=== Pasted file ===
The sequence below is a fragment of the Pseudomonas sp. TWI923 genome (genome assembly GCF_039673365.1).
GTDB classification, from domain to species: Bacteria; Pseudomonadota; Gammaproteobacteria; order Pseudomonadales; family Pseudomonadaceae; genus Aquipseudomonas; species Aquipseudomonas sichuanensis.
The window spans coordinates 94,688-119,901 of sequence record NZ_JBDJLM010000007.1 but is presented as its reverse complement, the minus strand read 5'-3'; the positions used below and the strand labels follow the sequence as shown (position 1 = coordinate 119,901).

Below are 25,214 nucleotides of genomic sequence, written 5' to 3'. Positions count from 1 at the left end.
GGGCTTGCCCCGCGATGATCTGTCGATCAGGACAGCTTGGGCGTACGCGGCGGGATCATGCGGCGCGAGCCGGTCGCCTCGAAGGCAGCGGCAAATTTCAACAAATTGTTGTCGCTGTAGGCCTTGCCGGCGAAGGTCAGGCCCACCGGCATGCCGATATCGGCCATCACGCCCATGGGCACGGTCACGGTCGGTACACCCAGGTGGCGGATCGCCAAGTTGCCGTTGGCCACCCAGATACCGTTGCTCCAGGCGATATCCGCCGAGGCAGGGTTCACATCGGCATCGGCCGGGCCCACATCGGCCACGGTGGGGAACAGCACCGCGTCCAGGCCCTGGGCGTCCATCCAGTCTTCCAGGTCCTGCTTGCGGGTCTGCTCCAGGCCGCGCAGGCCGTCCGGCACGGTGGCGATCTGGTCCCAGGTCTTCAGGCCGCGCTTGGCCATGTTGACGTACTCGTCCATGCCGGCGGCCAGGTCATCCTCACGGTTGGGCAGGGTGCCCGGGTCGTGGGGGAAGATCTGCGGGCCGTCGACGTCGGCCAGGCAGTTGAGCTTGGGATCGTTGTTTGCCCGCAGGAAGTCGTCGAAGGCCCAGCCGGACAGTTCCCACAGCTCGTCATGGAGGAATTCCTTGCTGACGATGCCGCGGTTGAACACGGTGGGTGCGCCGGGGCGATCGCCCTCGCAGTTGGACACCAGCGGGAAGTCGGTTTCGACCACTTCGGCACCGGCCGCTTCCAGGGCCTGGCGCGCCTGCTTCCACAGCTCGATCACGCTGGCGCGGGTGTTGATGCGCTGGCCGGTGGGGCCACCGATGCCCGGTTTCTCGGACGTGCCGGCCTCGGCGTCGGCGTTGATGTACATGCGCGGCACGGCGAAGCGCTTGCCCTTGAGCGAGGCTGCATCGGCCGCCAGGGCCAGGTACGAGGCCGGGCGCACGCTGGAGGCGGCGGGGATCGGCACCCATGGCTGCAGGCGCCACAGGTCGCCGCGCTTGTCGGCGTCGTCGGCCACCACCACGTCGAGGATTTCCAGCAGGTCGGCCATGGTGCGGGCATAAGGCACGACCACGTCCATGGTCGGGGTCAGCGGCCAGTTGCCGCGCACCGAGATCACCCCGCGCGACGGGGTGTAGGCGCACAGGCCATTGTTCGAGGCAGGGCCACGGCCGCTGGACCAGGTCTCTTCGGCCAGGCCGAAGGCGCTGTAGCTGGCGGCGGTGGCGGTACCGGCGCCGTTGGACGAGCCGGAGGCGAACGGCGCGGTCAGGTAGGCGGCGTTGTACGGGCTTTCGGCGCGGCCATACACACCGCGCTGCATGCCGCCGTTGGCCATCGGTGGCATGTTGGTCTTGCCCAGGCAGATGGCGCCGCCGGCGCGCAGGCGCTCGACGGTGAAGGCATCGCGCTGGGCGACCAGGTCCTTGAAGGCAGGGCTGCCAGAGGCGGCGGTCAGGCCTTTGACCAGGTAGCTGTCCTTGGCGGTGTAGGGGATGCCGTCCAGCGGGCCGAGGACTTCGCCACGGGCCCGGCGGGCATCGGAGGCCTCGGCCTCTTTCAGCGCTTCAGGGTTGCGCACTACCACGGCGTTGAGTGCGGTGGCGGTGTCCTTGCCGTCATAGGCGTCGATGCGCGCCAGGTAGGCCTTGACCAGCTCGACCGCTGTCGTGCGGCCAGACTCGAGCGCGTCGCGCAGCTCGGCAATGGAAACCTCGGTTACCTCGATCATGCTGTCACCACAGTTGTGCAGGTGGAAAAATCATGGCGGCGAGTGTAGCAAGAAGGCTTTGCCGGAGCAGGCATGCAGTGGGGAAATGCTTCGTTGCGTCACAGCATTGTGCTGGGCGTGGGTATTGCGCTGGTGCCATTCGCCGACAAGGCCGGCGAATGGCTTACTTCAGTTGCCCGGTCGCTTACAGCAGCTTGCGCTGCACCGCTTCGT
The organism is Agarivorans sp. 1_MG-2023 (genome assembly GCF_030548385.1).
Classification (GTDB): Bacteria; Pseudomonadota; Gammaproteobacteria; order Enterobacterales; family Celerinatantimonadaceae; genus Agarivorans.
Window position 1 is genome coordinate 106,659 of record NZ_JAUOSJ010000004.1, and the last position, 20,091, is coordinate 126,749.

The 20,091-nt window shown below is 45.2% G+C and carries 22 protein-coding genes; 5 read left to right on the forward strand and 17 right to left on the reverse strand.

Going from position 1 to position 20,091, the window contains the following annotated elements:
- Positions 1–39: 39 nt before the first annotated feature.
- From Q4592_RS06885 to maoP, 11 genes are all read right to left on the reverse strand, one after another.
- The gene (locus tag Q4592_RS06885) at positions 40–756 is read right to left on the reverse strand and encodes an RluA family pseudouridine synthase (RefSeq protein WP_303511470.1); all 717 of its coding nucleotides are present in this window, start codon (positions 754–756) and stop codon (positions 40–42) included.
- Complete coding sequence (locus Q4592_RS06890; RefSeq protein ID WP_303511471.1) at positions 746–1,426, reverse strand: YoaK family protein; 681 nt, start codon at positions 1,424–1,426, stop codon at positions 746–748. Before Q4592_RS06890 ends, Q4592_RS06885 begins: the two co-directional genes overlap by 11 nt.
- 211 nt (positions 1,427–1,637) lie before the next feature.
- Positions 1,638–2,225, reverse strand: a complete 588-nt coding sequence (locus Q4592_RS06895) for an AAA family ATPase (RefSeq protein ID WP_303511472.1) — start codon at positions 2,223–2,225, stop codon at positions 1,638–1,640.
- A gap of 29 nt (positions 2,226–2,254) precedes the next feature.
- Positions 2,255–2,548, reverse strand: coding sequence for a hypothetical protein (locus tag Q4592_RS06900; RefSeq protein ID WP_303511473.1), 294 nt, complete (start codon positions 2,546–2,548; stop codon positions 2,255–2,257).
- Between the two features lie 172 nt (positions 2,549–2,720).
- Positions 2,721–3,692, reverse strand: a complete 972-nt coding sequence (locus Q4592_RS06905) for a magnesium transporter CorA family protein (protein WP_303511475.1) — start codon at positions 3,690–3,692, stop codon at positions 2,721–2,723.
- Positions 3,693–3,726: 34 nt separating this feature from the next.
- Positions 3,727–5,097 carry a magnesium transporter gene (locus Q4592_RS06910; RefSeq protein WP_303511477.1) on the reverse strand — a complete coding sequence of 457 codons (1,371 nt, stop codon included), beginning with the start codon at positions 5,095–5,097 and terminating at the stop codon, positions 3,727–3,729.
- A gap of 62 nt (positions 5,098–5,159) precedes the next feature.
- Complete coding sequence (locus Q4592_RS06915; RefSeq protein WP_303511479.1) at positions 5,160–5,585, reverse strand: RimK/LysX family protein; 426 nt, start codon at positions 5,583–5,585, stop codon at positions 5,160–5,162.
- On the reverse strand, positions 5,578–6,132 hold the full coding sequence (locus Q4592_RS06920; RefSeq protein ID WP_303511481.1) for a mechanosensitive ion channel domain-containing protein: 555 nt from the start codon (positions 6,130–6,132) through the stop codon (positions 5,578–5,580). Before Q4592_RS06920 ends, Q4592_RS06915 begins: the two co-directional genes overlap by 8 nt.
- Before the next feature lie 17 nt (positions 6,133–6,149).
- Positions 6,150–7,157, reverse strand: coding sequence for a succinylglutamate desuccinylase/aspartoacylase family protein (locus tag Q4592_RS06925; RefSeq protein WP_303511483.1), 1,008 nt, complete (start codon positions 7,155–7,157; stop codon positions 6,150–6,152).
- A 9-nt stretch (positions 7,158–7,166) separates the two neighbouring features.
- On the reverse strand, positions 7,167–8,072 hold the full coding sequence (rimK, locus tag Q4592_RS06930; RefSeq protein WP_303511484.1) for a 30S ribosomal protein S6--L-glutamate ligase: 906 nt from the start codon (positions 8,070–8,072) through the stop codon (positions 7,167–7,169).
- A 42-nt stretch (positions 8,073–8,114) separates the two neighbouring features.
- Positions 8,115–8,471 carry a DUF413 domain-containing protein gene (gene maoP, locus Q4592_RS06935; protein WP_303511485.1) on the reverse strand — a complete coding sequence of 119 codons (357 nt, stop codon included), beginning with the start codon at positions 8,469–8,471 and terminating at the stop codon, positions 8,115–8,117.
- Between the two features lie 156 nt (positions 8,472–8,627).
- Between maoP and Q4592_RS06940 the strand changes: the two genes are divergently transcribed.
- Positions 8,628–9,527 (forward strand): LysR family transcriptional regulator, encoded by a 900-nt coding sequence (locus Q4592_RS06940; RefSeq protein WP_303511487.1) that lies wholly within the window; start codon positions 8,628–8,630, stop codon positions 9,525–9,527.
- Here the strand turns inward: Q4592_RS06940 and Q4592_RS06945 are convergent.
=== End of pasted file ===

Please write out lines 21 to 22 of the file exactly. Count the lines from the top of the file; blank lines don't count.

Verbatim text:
- Positions 3,693–3,726: 34 nt separating this feature from the next.
- Positions 3,727–5,097 carry a magnesium transporter gene (locus Q4592_RS06910; RefSeq protein WP_303511477.1) on the reverse strand — a complete coding sequence of 457 codons (1,371 nt, stop codon included), beginning with the start codon at positions 5,095–5,097 and terminating at the stop codon, positions 3,727–3,729.